Tag Archives: minerals

Finding a diamond in the rough

David Friend Hall Opening

How my team at Greenough helped shape and tell the story of the Yale Peabody Museum of Natural History’s 150th anniversary

On the occasion of its 150th anniversary, the Yale Peabody Museum of Natural History sought to do two things: 1) To change the perception that natural history museums have remained unchanged and stuck in the past since their founding; and 2) To present itself as the preeminent museum for gems and minerals with the opening of a new, state-of-the-art gem and mineral gallery, David Friend Hall.

Greenough saw this as a perfect opportunity to increase institutional awareness and reposition the organization as an innovative, forward-thinking natural history museum. We developed a long-lead, national media strategy to enhance the institution’s reputation, increase visibility, and reframe the Museum to shift public perception.

To do this, we conducted in-depth research in the natural history museum field and held input meetings with Peabody leadership to gain a better understanding of their vision and goals. We then developed a comprehensive media strategy founded on proactive, long-lead outreach to priority media to meet the Peabody’s objectives.

We began executing this strategy by crafting a core set of key messages that conveyed the Peabody’s vision for the sesquicentennial and beyond, and the importance of David Friend Hall to the Peabody, the natural history museum and science community, and the greater public. We then created an inventory of possible story angles to reach the broadest audiences across varying outlets such as science, mineral and gem, art, museum, philanthropy and lifestyle trades as well as national and local cultural coverage.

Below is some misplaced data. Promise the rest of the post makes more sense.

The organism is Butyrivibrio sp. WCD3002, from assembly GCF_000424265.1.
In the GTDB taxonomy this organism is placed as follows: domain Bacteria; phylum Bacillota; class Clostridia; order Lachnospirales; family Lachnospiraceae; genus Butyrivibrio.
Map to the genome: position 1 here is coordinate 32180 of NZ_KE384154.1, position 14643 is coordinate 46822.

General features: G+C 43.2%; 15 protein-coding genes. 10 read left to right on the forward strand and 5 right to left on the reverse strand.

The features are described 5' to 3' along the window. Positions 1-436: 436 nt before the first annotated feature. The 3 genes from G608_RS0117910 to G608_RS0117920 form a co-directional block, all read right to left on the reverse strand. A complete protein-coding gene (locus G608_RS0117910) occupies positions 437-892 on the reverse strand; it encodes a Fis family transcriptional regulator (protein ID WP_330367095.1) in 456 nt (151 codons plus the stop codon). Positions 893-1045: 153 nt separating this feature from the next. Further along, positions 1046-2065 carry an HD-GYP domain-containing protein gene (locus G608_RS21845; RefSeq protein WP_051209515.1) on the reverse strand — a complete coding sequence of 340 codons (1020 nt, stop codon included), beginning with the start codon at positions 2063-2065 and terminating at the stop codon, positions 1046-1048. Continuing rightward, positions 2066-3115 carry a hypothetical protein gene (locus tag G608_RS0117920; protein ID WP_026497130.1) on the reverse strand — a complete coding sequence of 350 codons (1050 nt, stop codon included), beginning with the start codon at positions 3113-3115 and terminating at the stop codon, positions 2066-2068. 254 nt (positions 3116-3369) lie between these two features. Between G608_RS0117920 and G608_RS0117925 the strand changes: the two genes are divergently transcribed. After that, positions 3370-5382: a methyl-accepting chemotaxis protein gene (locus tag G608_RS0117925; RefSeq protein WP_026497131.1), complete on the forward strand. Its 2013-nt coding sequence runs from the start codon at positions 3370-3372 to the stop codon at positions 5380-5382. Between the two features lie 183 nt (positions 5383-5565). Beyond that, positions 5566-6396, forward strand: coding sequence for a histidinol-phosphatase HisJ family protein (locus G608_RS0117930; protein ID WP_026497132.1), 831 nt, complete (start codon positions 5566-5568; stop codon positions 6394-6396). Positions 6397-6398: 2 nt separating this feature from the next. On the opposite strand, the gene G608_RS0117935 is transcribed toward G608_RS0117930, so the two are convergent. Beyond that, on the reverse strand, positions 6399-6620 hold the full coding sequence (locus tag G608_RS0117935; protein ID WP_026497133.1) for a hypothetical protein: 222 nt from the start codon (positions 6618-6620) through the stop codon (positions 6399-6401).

DSC_0451Once those initial pieces were in place, Greenough conducted a national media campaign, securing more than 75 pieces of coverage spanning national top tier daily news outlets, local Connecticut publications, science and mineral trades, and philanthropy and cultural trade publications. The Wall Street Journal published a stunning review of the institution, USA Today named David Friend Hall one of the “12 best U.S. museum exhibits to see this fall,Rock & Gem featured David Friend Hall as the cover story of the October issue, and Connecticut Magazine developed a 2,000-word, 9-page spread, feature article. Our resulting coverage had the potential to reach a print circulation of more than 2.1 million readers, and our online coverage had the potential to garner a total of nearly 153 million monthly unique impressions.

So we were able to increase institutional awareness and raise visibility, but did we shift perceptions and highlight the Peabody’s stellar collection? The answer is yes. In each piece of coverage, each author makes a note of the institution’s innovations and underscores its relevancy now more than ever.

For example, Wall Street Journal critic at large, Ed Rothstein wrote,

“The museum is remarkably free of commercial clamor and condescension, and free too of the political posturing that can make it feel as if curators were wagging fingers through display cases. The Peabody re-establishes the natural history museum as the domain of impassioned collectors and teachers.”

As a result of this strategic public relations campaign, the Peabody has seen a steady and consistent increase in the number of visitors to the Museum. During the opening month, attendance increased 45% from the previous October, and November and December continued with a 17% and 10% increase, respectively.

We are pleased to see our efforts directly impact attendance numbers and shape the public’s perception of the Peabody. And, as an added bonus, Greenough was awarded honorable mention for the 2017 PR News Nonprofit PR Awards.